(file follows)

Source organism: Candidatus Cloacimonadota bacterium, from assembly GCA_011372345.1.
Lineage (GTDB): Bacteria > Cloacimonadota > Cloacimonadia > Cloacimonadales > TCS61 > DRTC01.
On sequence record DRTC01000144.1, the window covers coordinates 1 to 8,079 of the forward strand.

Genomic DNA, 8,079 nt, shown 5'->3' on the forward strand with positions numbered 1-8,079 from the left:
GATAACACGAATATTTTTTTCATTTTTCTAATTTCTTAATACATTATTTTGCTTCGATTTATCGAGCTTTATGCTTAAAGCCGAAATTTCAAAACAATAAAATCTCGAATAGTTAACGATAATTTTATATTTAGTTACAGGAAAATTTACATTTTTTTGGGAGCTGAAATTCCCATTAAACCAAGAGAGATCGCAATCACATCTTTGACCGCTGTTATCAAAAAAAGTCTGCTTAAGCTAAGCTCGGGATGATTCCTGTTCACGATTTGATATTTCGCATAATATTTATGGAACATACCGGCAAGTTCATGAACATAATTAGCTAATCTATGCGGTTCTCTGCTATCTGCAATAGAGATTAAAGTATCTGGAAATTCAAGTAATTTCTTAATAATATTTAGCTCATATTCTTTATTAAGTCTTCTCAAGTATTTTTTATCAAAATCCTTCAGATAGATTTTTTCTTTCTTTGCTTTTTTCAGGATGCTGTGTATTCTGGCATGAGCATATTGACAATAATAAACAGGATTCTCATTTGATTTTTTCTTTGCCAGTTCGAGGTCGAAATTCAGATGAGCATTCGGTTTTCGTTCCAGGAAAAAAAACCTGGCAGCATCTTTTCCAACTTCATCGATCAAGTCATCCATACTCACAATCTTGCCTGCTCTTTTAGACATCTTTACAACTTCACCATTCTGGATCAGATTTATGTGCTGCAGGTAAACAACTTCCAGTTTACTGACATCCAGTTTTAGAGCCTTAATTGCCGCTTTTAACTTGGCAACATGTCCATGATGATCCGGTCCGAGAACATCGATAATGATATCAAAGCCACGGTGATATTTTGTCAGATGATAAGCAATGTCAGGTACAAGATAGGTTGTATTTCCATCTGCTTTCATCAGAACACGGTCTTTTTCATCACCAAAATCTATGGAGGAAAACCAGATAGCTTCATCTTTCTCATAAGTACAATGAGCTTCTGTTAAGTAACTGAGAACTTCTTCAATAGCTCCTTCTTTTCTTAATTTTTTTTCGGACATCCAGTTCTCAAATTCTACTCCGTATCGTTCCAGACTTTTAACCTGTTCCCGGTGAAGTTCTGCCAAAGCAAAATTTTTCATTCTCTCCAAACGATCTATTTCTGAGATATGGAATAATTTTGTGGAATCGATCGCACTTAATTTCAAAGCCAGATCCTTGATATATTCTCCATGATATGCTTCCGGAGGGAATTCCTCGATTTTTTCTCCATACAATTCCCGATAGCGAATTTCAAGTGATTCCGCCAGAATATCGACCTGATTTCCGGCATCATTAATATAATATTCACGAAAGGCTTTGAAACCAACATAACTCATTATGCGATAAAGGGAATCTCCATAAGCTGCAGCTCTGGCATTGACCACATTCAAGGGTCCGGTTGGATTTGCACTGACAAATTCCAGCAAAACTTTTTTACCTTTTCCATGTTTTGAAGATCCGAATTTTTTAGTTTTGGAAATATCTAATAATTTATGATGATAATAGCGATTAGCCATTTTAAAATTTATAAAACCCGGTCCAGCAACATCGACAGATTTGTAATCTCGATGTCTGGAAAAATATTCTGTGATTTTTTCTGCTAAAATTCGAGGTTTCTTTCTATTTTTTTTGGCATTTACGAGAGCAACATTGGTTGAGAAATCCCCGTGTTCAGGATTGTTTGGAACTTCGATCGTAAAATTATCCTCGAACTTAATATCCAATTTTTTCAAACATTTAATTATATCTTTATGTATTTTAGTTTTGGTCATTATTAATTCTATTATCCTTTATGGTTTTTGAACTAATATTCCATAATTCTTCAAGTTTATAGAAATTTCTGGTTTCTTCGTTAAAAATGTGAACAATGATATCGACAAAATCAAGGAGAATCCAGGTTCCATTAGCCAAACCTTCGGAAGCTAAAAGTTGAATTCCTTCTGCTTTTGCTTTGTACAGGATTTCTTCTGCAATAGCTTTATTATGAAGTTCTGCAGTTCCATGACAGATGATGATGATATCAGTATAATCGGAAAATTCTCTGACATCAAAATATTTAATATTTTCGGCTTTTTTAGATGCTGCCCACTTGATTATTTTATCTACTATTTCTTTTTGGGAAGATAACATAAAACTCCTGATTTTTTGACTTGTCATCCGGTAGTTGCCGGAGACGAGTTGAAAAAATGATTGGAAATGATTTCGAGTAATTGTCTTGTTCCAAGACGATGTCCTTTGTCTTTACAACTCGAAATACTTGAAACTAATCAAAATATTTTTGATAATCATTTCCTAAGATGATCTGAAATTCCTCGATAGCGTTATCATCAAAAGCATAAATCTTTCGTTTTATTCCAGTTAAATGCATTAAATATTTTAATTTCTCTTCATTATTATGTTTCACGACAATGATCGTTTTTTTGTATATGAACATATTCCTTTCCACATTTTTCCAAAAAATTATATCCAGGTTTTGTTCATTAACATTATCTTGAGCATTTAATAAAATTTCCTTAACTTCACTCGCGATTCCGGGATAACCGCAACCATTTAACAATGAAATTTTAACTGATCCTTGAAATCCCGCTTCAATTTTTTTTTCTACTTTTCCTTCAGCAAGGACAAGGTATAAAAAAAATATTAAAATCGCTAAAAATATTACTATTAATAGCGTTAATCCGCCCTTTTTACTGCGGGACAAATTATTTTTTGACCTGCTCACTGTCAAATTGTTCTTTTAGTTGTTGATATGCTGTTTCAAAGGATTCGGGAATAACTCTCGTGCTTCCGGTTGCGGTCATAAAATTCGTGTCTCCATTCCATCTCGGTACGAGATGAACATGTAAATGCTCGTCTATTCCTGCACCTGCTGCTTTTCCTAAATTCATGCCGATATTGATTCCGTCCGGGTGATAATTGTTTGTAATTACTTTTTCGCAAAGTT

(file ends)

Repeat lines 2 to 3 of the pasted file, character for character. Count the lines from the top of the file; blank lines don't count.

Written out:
Lineage (GTDB): Bacteria > Cloacimonadota > Cloacimonadia > Cloacimonadales > TCS61 > DRTC01.
On sequence record DRTC01000144.1, the window covers coordinates 1 to 8,079 of the forward strand.